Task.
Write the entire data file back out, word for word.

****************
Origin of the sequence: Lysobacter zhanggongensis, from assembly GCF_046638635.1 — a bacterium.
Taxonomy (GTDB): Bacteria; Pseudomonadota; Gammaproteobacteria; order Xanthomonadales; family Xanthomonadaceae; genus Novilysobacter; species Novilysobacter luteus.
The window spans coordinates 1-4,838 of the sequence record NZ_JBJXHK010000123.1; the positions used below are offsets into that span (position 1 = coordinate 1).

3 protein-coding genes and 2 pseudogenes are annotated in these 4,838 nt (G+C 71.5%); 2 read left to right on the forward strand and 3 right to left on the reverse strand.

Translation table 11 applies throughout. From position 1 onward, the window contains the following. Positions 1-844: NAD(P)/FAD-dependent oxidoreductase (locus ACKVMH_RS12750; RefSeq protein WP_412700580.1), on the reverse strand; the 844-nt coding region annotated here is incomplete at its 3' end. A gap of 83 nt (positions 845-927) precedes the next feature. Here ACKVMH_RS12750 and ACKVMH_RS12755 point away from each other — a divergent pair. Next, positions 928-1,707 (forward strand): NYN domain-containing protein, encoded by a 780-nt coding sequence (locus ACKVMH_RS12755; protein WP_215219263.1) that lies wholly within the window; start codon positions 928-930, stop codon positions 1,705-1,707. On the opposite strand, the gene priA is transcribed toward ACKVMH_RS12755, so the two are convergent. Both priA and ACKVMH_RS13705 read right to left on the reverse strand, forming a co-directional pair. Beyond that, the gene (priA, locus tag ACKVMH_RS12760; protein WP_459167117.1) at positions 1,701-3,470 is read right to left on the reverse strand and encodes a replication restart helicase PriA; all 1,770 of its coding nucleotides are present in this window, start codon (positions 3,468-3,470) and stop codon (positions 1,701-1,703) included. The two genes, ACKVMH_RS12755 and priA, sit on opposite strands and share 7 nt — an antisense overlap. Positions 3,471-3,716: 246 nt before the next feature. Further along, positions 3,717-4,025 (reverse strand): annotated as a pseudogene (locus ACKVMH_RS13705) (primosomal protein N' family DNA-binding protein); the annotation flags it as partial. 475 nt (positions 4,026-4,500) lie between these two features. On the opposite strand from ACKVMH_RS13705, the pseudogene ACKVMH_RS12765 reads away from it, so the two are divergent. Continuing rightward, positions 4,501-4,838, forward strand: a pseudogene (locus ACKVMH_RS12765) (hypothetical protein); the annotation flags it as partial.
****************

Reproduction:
Origin of the sequence: Lysobacter zhanggongensis, from assembly GCF_046638635.1 — a bacterium.
Taxonomy (GTDB): Bacteria; Pseudomonadota; Gammaproteobacteria; order Xanthomonadales; family Xanthomonadaceae; genus Novilysobacter; species Novilysobacter luteus.
The window spans coordinates 1-4,838 of the sequence record NZ_JBJXHK010000123.1; the positions used below are offsets into that span (position 1 = coordinate 1).

3 protein-coding genes and 2 pseudogenes are annotated in these 4,838 nt (G+C 71.5%); 2 read left to right on the forward strand and 3 right to left on the reverse strand.

Translation table 11 applies throughout. From position 1 onward, the window contains the following. Positions 1-844: NAD(P)/FAD-dependent oxidoreductase (locus ACKVMH_RS12750; RefSeq protein WP_412700580.1), on the reverse strand; the 844-nt coding region annotated here is incomplete at its 3' end. A gap of 83 nt (positions 845-927) precedes the next feature. Here ACKVMH_RS12750 and ACKVMH_RS12755 point away from each other — a divergent pair. Next, positions 928-1,707 (forward strand): NYN domain-containing protein, encoded by a 780-nt coding sequence (locus ACKVMH_RS12755; protein WP_215219263.1) that lies wholly within the window; start codon positions 928-930, stop codon positions 1,705-1,707. On the opposite strand, the gene priA is transcribed toward ACKVMH_RS12755, so the two are convergent. Both priA and ACKVMH_RS13705 read right to left on the reverse strand, forming a co-directional pair. Beyond that, the gene (priA, locus tag ACKVMH_RS12760; protein WP_459167117.1) at positions 1,701-3,470 is read right to left on the reverse strand and encodes a replication restart helicase PriA; all 1,770 of its coding nucleotides are present in this window, start codon (positions 3,468-3,470) and stop codon (positions 1,701-1,703) included. The two genes, ACKVMH_RS12755 and priA, sit on opposite strands and share 7 nt — an antisense overlap. Positions 3,471-3,716: 246 nt before the next feature. Further along, positions 3,717-4,025 (reverse strand): annotated as a pseudogene (locus ACKVMH_RS13705) (primosomal protein N' family DNA-binding protein); the annotation flags it as partial. 475 nt (positions 4,026-4,500) lie between these two features. On the opposite strand from ACKVMH_RS13705, the pseudogene ACKVMH_RS12765 reads away from it, so the two are divergent. Continuing rightward, positions 4,501-4,838, forward strand: a pseudogene (locus ACKVMH_RS12765) (hypothetical protein); the annotation flags it as partial.